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Young People and Activism


Young people in movement circles are often met with a great deal of admiration and

little to no respect. Impressed as they are by kids’ very presence at activist events

and meetings, given the preoccupations and pressures of modern youth; adults rarely

acknowledge the contribution of young activists beyond the sense of "diversity"

the latter bring to the circle. But it’s critical that adult activists recognize more

than just the age of kids becoming involved with social movements (or developing their own

for youth liberation). Adults must also acknowledge the significant, relatively unique

impediments to becoming activists/organizers faced by young people, found both within the

movement and without. Further, adults must take active care to ensure the process of fully

participating in movement activity becomes as accessible as possible to people of all

ages, especially kids.

Now, I realize there is an apparent dichotomy — between adult and child — in the way

I am presenting my concerns. However, the fact is we know how we as individuals identify,

how we identify others, and to what degree we look upon ourselves and those around us as

"adults" vs. "children." And while there may be no one in movement

circles who can be said to be purely "child" by social definitions (as opposed

to bio-chronological definitions), it is true that most younger activists, at least those

in their teens, live under different conditions than older activists.

Let’s briefly review some of these circumstances. First and foremost, people

deemed "minors" in our society are bound as property to their parents or legal

guardians by laws reminiscent of those which used to govern slaves and women as property

of their masters and husbands. That means what mom and dad say goes; and mom and dad

typically insist on more typical forms of extracurricular activity than progressive, not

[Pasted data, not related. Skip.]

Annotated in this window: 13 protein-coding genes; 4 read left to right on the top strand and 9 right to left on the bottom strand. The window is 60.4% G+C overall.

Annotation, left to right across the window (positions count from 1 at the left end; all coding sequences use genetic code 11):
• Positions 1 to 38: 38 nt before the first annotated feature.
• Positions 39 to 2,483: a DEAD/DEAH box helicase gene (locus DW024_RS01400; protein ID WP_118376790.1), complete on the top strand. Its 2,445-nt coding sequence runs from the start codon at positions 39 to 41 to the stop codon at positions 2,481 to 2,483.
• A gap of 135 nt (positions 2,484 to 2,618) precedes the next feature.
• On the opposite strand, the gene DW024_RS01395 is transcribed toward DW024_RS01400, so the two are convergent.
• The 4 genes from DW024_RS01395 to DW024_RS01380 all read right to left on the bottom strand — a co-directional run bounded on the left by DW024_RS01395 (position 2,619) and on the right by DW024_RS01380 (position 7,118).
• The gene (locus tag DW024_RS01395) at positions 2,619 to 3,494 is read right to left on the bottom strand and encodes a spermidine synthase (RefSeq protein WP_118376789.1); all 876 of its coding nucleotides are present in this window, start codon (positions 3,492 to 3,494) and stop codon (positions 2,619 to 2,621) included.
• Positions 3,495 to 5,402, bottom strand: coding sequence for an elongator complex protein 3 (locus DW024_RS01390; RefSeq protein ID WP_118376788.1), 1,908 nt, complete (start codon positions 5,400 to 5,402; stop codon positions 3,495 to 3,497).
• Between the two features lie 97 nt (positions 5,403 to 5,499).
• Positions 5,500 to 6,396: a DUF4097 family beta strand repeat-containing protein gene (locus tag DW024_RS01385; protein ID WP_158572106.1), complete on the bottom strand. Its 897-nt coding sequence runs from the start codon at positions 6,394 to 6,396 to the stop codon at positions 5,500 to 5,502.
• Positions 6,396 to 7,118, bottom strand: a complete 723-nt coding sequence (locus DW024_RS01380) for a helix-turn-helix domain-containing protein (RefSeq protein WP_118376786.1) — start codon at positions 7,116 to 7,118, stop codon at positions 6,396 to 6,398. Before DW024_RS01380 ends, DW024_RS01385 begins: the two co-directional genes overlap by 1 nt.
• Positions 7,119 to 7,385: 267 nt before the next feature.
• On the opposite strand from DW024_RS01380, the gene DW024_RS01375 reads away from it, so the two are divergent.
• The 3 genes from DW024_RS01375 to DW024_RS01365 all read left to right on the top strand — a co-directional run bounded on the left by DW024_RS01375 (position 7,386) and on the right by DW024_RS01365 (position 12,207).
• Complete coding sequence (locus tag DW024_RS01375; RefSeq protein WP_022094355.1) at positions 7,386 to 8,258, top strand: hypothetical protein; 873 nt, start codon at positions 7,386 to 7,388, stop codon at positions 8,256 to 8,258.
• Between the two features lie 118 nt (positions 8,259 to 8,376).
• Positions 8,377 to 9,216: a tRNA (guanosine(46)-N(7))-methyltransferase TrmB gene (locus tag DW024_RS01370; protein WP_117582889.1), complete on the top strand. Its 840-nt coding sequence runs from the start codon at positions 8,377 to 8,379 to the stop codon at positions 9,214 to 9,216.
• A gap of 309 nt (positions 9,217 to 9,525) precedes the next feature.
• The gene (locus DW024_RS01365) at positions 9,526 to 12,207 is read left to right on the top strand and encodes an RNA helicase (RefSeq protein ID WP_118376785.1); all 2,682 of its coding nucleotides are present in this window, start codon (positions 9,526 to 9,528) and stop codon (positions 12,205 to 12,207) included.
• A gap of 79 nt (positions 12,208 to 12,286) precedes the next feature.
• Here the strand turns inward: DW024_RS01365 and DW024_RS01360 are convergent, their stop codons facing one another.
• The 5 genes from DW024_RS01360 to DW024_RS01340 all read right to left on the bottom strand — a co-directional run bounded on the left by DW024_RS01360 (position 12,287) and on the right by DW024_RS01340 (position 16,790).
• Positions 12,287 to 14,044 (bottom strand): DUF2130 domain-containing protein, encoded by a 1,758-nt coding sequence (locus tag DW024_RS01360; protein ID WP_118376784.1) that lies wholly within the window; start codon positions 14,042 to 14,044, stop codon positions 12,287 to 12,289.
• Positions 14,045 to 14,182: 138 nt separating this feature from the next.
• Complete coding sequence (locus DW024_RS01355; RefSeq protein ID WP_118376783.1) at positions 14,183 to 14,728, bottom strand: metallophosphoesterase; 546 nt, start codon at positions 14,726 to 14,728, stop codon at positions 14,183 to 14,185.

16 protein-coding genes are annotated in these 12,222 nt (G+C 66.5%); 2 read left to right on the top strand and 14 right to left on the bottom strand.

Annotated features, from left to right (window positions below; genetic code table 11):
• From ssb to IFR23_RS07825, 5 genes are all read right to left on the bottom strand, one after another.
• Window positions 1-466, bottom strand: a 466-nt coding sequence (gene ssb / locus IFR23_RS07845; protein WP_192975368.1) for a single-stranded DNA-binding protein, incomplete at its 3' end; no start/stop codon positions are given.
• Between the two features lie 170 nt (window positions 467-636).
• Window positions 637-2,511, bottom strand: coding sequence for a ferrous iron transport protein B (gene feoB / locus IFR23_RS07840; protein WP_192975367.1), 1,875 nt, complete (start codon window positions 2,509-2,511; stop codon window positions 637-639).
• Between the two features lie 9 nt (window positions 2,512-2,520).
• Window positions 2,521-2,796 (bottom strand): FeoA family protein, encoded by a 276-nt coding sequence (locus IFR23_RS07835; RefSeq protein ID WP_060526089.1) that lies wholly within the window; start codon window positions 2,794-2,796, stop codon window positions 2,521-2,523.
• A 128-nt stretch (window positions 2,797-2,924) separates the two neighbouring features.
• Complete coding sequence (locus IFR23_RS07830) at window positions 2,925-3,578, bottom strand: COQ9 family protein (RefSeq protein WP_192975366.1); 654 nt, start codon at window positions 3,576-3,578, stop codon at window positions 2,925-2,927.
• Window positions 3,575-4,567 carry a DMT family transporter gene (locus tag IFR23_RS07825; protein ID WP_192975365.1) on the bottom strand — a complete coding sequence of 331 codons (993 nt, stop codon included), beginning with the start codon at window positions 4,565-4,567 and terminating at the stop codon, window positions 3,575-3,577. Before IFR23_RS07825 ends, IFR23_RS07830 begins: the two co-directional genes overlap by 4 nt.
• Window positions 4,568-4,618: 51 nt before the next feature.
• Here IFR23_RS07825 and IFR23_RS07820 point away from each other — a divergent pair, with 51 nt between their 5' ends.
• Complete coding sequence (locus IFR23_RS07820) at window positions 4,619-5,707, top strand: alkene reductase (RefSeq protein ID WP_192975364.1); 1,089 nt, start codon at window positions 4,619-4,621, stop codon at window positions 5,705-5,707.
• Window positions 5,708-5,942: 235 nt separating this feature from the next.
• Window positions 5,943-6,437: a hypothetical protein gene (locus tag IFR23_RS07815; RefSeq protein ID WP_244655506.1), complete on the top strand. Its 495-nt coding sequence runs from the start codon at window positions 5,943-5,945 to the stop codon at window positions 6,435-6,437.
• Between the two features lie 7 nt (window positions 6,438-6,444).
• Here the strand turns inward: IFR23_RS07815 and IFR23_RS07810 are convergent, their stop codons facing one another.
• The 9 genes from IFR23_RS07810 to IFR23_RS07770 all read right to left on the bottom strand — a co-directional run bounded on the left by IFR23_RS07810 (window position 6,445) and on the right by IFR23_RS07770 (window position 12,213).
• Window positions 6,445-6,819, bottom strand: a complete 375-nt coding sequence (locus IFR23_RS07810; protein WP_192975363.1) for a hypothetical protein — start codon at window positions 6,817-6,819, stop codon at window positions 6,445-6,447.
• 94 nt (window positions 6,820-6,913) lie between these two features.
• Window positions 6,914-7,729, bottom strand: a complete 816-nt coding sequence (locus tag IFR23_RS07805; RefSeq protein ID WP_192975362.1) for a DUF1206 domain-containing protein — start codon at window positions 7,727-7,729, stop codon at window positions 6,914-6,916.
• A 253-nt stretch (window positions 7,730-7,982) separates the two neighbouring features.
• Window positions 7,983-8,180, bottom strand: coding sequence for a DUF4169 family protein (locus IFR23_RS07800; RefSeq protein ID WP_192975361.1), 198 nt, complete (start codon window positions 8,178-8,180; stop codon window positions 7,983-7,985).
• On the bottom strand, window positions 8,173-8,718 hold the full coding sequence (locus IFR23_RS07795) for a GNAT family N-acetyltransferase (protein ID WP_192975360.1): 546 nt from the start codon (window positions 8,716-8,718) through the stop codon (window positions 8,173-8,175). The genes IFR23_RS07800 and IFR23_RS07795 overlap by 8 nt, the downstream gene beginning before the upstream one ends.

to mention radical, activism.

And speaking of curriculum, we’re all aware of the critique of the modern school

and how it goes about "educating" North American youth; but what about the

complusory nature of education itself? Kids are forced to attend school and complete

ridiculous assignments, often rendering them no more available for organizing than people

with full time jobs. Add family and other personal obligations to daily life as a young

person, and the inhibitions are obvious.

Despite all of this, many more young people are becoming involved in activism, driven

by a repulsion toward the society they see around them; a disgust which overpowers the

factors that might otherwise prevent them from interest in movement activity.

It’s sad that we have to credit the repugnant ills of society, rather than the

remarkable accessibility of the Left (ahem), with turning kids on to social activism. But

let us face it: the Left is decidedly inaccessible, not only to people from various class

and racial backgrounds, but to people of the younger generation. Our tactics have become

bland and stale, our propaganda old and tired, our energy stagnant, dwindling. How many

Left publications cater explicitly to both young people and adults in a serious manner?

Can you name any? How many activist meetings (and this is especially true of Canada for

some reason) wind up yielding a trip to the local pub for further socializing over "a

few beers" (not to mention meetings which actually take place in bars!)? Why is it

that fund-raising events held in bars are widely accepted when other exclusive venues such

as country clubs would be rejected without discussion?

Nearly all of the young people I’ve worked with in activist settings, when asked, have

reported being condescended to, spoken over and ignored by adults at meetings. And it’s

common for them to point out that the very adults who believe young people have much to

learn from their elders’ experience shrug kids off, waiting for the latter to prove

themselves or discover wisdom "the hard way" — a mixed message to say the

least.

Beyond this, most kids don’t even get so so much as a taste of the Left and decide